Gordon Brown is a highly respected Scottish kayak coach who runs Skyak Adventures on Skye with his wife Morag. He recently wrote the technique book “Sea Kayak”, published by Pesda Press. This has already been reprinted and has become a standard text for aspiring sea kayakers across the world. The one criticism of the book is that its many illustrations of sequences of strokes are, by necessity, small. Simon Willis of Sunart Media, and a keen amateur sea kayaker himself, has now teamed up with Gordon to produce a DVD to address this gap in the book. But this DVD is not just a technique DVD; it is a synthesis of technique demonstrations interspersed with an inspirational four day sea kayaking voyage along the west coast of the island of Skye off Scotland's west coast. I think this DVD has another unique feature, Gordon and Simon know each other well and this comes across in lots of ways, like a shared laugh, which makes this an involving DVD to watch. It really is like having Gordon as your personal coach, he is not just talking to an impassionate, professional cameraman. Simon is one of us!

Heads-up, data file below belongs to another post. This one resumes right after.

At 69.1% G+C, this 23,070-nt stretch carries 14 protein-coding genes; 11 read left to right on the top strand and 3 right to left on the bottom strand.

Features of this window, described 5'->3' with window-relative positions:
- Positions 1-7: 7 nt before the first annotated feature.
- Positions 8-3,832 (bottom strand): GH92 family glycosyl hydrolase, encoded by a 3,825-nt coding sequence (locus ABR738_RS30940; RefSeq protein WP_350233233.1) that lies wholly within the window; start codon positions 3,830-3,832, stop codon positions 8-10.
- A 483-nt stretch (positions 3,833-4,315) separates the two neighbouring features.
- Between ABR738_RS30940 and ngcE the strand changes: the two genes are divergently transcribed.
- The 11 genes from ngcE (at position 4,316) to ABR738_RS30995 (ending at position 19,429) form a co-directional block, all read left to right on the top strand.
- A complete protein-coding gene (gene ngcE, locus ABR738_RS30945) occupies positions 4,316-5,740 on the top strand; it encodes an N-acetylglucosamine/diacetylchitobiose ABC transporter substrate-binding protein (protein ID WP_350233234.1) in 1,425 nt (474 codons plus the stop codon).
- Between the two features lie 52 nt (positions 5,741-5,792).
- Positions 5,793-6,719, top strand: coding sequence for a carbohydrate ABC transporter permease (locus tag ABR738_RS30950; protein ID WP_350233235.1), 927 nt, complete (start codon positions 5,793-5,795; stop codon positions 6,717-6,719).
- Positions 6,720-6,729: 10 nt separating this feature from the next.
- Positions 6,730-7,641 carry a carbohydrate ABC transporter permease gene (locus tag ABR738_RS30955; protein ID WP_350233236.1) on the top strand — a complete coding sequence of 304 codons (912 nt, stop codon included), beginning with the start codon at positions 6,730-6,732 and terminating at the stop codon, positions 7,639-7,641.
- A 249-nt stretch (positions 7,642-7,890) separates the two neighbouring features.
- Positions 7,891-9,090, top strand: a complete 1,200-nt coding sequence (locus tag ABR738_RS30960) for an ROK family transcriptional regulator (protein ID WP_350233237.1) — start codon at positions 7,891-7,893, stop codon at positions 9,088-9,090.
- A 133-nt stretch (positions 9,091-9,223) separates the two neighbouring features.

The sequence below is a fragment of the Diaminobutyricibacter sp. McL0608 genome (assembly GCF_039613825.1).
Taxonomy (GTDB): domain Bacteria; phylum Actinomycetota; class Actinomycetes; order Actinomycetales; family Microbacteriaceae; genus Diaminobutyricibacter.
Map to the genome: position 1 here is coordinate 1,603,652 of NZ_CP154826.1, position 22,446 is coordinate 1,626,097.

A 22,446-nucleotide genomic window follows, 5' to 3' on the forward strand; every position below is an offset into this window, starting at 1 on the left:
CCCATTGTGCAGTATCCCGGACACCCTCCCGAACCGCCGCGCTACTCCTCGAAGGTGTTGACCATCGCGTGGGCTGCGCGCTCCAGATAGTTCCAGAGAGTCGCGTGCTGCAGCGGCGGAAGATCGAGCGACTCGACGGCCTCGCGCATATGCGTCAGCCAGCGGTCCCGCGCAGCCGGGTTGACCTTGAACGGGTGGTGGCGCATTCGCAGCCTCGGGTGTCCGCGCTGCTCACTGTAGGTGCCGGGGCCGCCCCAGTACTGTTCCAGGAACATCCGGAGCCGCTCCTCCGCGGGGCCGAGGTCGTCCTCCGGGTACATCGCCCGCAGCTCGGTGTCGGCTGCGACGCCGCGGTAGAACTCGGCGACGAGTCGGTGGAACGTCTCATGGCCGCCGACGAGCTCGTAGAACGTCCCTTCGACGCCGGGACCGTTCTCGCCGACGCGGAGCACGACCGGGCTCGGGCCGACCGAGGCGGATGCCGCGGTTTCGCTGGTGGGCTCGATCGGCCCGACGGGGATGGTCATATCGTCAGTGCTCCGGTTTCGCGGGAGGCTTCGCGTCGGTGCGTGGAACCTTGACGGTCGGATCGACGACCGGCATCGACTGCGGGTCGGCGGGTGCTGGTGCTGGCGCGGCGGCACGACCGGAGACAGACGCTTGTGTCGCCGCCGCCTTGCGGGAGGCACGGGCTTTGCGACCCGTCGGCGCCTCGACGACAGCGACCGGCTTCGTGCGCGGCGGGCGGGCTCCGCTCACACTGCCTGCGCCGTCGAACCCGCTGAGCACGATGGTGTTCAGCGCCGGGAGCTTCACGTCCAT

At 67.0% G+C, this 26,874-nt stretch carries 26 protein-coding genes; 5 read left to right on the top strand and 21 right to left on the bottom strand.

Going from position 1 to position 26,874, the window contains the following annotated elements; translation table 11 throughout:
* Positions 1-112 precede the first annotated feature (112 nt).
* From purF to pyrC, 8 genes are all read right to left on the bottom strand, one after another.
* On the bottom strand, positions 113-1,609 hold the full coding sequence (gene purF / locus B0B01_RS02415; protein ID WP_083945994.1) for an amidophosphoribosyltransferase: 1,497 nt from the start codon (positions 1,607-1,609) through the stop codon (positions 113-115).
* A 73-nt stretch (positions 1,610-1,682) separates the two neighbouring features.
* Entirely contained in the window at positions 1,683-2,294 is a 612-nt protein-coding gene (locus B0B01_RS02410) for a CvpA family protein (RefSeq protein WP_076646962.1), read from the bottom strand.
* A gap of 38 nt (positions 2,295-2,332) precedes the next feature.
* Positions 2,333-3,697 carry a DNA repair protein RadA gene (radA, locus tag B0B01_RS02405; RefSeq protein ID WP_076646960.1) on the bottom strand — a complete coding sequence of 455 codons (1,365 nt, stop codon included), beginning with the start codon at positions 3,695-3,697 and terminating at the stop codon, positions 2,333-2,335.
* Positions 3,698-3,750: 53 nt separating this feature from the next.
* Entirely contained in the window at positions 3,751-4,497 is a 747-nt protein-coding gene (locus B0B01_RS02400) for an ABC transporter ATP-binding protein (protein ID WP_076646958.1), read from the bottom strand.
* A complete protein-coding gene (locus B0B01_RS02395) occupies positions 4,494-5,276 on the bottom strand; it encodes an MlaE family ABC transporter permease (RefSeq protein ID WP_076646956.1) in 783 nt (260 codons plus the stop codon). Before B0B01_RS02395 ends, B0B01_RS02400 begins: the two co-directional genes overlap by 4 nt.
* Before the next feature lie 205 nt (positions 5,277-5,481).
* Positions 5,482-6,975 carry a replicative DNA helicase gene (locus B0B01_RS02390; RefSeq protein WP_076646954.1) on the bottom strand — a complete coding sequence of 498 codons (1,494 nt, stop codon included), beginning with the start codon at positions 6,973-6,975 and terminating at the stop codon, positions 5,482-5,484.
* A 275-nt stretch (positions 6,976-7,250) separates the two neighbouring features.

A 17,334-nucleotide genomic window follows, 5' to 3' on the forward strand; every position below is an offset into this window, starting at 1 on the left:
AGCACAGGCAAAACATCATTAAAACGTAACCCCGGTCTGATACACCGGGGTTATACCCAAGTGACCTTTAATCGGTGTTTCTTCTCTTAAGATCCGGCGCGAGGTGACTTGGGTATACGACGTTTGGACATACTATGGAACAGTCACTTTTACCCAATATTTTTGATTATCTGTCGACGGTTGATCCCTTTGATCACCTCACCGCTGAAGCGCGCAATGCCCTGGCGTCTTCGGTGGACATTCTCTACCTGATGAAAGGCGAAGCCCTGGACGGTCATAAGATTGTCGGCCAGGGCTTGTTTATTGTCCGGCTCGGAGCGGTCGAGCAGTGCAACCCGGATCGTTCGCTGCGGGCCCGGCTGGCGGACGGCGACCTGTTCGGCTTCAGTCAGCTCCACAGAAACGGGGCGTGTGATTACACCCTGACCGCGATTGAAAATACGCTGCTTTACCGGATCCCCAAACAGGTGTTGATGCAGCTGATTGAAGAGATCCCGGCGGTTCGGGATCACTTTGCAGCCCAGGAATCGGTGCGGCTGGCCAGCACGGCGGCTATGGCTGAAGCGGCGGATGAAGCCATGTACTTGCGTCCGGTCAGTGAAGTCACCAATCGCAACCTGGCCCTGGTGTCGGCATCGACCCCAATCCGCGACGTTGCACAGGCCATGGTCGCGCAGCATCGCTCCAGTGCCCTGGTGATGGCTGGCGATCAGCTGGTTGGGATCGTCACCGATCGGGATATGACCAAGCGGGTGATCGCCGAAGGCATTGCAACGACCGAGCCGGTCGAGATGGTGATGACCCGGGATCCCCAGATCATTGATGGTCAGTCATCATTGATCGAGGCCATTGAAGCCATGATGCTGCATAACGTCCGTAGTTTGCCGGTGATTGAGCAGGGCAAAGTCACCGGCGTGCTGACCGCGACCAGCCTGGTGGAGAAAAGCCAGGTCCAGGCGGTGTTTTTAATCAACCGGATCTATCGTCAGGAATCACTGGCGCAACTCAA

The DVD can be watched right through ,with the journey being interspersed with the coaching at appropriate points e.g. linking steering strokes when rock hopping through the skerries and tidal paddling when rounding Neist Point etc. Alternatively, in the final production edition of the DVD, you will be able to watch just the journey or just the coaching or any individual chapter of either section.